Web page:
Portraying this scene, so compellingly unique and fascinating as it truly was, might just be beyond me. As I watched the males dance about in the hopes that the females, lurking on the sidelines might find them worthy of copulation, I was awash in a passion that takes me now and then. Evolutionary time spread before me, I was lost in a branching whirlwind of specialization and runaway selection. I found myself swelling with excitement, in a tizzy over the beauty of the natural world. This was the second Sage Grouse lek I’d ever seen and these males were unconcernedly bouncing about just meters from us.
The noises we were hearing were partially from esophageal pouches, which swelled as they prepared for the breeding season. Males fill these pouches with air and as they do so swish their wings against the feathers of their necks and breasts. The air sacs plop (like the milkshakes, which in this case call all the girls to the yard) and the wings rub against chest to create the swish (the corduroys).
Besides the fact that these birds were an amazing sight to see, they are becoming rarer and rarer. Biologists on the state and federal level have been dancing around listing these birds for years now. This area of Oregon happens to be a stronghold but that doesn’t mean they are safe. They’ve merely benefited from occurring in the least human inhabited corner of the lower 48. Mines, natural gas, windmills, cattle ranching, and hunting seem to trump saving an animal that is an embodiment of this habitat. Sure they’re chickens, but they’re North America’s largest, only residing in the West and in shrub steppe. They need to be nurtured not stomped out of existence by clumsy cattle and gas pads. I use resources, everyone can be blamed for these problems, but denying protection for special animals does nothing but further the problem, leaving them prone to further decline.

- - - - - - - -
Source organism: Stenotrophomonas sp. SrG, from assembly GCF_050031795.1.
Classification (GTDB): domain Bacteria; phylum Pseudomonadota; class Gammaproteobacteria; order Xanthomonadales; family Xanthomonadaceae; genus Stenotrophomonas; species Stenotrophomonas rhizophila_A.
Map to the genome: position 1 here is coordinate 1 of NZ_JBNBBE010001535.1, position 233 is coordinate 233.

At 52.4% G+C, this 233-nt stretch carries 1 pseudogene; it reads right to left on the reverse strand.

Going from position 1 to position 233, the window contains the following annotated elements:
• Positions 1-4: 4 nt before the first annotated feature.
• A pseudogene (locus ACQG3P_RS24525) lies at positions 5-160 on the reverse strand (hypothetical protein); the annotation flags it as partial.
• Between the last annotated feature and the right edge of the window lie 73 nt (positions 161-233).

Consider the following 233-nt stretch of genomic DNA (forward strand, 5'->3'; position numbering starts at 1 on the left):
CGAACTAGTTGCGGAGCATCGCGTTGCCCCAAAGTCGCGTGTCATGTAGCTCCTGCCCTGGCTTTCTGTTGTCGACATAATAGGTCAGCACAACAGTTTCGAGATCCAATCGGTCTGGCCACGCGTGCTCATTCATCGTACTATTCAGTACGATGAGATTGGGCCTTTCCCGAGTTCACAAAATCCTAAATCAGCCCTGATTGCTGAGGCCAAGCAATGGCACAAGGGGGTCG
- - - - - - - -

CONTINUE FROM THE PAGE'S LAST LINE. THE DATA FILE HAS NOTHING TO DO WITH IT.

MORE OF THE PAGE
There were nearly thirty males strutting about, amply bosomed and obviously thoroughly out of their minds. Several of the males in more central locations fought over space, displaying at eachother and occasionally physically attacking. There’s a dearth of consistent information to explain their nuptial behavior. What is apparent is that prime males come together to display, only a few of these males actually mate, and the females will nest and raise young completely on their own. We noticed that the males in the middle of the lek seemed more active, both fighting more and displaying with more frequency. The best of the best?
The sun began to creep higher, casting a harsh glare across the display grounds. Before long the males would be flying off for the day, to return in the early hours the following morning. Soon these grounds would be quiet until next March when the strutting begins anew. We’d been perched in our van for nearly three hours and I was pretty sure I was getting deep vein thrombosis. It was time to slide on off and leave these outrageous birds to their shrubs and their flouting.
If this wasn’t a formative experience for the Birdwatch students then we’d probably never find one.
(Ok, so I lied, there will be one more entry to tie up all the loose ends on our trip to Malheur. We had fun, which invariably means I have too much to say!)